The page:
This amendment will expand the number of children who are eligible for the CDBS by around 300,000 per year and cost $5.4 million over four years. The CDBS has been in operation since 2014 and over that time has provided over $2.3 billion in benefits and delivered more than 38 million services to over 3 million Australian children.

The CDBS plays an important role in promoting the oral health of Australian children by providing access to basic dental services up to a cap of $1,013 in benefits over two calendar years. The CDBS helps children build good oral health and habits through to adulthood.

The CDBS is available in both the private and public sectors to allow the broadest range of service provision, choice and access to services in a range of settings and locations. The Government will continue to work with private and public providers to improve the delivery of dental services to Australia's children.


The Export Finance and Insurance Corporation Amendment (Equity Investment and Other Measures) Bill will give Australia's export credit agency, Export Finance Australia, a new equity investment power and the ability to provide stand-alone overseas infrastructure guarantees. These initiatives will support infrastructure development in the Indo-Pacific and export-linked projects in Australia, as well as provide enhanced support for the financing activities of the Australian Infrastructure Financing Facility for the Pacific.

The amendments will bolster Export Finance Australia's ability to support Australia's national interests and priorities.They will enhance Export Finance Australia's capabilities, and will complement its existing suite of financing powers comprised of loans, guarantees, bonds and insurance.

This Bill enables Export Finance Australia to support the development of export-linked sectors of economic significance in Australia when other financing tools, both public and private, are either unavailable or inadequate.

This could include the development of critical minerals projects with an export focus. The ability to consider equity investments in critical minerals projects would better position Export Finance Australia to offer financially appropriate support. This will help position the Government to better support the development of this crucial sector.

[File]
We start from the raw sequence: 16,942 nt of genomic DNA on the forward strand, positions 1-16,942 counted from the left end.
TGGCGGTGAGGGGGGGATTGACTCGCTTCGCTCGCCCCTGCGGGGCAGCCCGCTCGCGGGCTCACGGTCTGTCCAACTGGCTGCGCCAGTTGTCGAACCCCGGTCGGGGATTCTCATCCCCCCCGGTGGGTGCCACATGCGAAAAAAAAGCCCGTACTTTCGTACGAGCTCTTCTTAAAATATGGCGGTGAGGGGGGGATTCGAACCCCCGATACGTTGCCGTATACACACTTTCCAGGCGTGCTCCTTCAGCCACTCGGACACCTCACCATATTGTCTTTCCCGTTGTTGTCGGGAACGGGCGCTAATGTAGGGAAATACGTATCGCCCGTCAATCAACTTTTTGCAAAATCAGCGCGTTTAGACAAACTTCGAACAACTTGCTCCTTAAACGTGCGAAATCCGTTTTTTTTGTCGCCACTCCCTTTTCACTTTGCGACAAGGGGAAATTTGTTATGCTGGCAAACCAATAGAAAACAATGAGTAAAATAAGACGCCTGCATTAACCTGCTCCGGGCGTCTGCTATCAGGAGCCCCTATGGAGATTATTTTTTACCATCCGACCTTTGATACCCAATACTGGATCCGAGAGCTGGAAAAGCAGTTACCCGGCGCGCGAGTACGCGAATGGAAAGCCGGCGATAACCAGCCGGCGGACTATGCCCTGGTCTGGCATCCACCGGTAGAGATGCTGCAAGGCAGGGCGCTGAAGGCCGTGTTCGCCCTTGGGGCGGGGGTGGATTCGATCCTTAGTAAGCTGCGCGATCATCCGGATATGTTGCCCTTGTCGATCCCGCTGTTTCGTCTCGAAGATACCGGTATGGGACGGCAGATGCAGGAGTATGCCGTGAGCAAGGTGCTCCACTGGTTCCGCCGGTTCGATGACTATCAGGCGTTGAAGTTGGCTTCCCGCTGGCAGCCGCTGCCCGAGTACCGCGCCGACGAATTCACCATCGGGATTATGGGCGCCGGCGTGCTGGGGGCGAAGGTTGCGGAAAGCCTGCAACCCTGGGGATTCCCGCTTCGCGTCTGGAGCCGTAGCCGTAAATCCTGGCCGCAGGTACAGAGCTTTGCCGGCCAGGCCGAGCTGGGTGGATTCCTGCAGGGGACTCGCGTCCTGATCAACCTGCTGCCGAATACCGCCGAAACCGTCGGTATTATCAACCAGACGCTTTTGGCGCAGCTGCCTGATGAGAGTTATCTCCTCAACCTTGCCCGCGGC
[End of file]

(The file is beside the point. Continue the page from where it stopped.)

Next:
This Bill gives Export Finance Australia more flexibility to support important infrastructure investments in the Indo-Pacific.

As outlined in the Government's 2017 Foreign Policy White Paper, Australia is committed to working with regional partners to build an Indo-Pacific that is safe, secure, and prosperous.

This bill enhances Export Finance Australia's ability to finance regional infrastructure. In 2019, the Government provided Export Finance Australia with the power to support overseas infrastructure projects in our region that benefit Australia and Australians. In broadening its financing powers to include equity, Export Finance Australia will be able to make investments in a greater range of infrastructure projects, and at an earlier stage of development.

Importantly, the equity power will also be made available to the Australian Infrastructure Financing Facility for the Pacific, further supporting Australia's Pacific Step-up.

Export Finance Australia will only make equity investments in certain circumstances.

When projects have strong commercial prospects, they should be funded commercially. Equity investments will be reserved for exceptional circumstances.

Following the passage of this bill, the Government will instruct Export Finance Australia to ensure equity investments are only considered for significant transactions that support Australia's national interests. This will ensure Export Finance Australia is not crowding out private market finance, but instead filling a gap in the market.

Debt solutions like loans, guarantees, and bonds will continue to be the mainstay of Export Finance Australia's support to Australian exporters and for infrastructure development in the region.